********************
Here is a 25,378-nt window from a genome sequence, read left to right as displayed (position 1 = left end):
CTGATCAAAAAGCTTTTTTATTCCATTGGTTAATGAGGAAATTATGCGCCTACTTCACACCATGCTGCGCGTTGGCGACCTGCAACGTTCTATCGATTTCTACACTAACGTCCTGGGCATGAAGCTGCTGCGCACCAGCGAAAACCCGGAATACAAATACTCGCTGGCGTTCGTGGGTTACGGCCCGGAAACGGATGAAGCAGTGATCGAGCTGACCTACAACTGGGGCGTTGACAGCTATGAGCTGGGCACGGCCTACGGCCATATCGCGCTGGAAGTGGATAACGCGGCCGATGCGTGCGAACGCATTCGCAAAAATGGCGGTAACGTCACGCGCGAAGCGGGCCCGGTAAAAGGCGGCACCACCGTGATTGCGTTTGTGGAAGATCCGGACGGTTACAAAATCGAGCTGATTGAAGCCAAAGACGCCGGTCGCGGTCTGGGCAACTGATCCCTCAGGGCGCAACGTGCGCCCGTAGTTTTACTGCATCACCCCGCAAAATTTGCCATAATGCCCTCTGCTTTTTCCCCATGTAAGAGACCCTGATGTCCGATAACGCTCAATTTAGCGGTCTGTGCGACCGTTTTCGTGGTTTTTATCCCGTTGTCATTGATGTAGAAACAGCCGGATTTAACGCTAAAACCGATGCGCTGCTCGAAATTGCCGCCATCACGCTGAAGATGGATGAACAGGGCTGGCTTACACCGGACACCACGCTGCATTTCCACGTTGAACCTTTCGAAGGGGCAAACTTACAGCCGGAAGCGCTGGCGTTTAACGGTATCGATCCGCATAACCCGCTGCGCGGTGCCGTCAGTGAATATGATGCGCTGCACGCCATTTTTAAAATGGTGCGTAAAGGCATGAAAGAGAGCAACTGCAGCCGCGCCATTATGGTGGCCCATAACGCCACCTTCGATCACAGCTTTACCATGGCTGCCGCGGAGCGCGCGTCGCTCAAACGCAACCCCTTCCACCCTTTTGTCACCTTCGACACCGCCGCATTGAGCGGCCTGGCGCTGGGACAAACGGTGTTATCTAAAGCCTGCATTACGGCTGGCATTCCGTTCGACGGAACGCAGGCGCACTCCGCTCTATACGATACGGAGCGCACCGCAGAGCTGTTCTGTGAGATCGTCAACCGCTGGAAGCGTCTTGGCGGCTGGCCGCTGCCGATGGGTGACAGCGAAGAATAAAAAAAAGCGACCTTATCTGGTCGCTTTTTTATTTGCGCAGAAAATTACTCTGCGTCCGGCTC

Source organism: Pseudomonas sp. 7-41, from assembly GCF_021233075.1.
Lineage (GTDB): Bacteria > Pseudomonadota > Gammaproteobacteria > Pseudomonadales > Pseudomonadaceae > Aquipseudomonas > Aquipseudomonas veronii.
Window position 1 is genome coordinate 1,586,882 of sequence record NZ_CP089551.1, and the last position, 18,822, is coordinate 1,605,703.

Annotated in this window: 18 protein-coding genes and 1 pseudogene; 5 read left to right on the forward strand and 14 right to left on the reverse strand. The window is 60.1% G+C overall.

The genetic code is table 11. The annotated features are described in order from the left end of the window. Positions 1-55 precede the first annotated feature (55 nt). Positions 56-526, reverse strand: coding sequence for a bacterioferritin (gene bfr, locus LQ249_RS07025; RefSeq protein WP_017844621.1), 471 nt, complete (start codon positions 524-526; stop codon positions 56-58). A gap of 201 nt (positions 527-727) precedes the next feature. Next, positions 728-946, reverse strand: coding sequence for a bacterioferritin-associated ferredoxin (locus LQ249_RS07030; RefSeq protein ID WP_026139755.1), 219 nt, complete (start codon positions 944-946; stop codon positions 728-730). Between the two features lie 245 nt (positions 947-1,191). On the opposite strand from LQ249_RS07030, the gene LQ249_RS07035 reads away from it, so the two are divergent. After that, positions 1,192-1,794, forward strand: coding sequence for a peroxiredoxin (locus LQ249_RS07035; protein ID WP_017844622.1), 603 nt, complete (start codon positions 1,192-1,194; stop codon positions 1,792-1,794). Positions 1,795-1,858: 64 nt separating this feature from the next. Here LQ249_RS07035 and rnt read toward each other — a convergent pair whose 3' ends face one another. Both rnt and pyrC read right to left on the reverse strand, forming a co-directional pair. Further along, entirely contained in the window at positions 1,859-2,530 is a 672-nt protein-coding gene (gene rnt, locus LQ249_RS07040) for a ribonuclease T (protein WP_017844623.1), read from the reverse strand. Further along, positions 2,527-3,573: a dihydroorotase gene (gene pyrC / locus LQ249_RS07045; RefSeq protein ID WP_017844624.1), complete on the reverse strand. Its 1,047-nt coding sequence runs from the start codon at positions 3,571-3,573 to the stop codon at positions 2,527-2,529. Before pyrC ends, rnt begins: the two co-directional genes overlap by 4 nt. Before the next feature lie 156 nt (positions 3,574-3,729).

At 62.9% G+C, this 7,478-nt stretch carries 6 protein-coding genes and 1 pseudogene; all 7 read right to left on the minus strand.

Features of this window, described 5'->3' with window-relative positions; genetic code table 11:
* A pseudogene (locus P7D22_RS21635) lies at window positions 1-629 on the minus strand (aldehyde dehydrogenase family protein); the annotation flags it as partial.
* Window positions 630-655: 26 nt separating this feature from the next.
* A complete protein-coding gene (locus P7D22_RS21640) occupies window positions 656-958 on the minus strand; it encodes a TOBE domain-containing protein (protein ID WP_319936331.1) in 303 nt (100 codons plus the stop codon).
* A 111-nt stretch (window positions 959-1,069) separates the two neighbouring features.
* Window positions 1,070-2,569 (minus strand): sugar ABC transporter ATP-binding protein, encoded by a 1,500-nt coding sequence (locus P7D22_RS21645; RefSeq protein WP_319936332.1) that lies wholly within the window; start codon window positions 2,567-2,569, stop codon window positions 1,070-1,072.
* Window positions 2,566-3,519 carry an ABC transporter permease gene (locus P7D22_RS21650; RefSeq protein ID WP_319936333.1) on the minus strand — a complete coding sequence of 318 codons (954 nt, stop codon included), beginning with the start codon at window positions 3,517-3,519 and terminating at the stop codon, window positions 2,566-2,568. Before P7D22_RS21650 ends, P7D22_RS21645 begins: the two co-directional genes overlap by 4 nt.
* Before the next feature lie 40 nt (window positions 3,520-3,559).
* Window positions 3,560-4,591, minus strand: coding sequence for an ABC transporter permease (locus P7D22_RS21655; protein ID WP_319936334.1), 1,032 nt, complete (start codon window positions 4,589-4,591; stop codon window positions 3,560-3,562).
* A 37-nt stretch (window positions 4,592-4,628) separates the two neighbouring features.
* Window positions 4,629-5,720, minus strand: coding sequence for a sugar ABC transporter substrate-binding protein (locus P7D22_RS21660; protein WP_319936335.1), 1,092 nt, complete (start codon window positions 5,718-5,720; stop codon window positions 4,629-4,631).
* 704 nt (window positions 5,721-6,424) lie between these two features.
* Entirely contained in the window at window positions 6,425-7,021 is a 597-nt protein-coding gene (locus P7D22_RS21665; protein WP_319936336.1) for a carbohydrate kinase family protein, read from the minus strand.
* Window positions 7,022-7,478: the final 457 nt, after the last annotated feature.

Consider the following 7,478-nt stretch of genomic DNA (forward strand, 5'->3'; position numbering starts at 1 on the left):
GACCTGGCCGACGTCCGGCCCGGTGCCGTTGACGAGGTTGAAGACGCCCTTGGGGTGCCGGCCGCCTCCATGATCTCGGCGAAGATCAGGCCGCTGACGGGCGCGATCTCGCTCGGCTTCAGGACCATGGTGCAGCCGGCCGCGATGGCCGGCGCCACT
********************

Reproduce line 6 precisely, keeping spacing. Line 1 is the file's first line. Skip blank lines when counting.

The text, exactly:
Annotated in this window: 18 protein-coding genes and 1 pseudogene; 5 read left to right on the forward strand and 14 right to left on the reverse strand. The window is 60.1% G+C overall.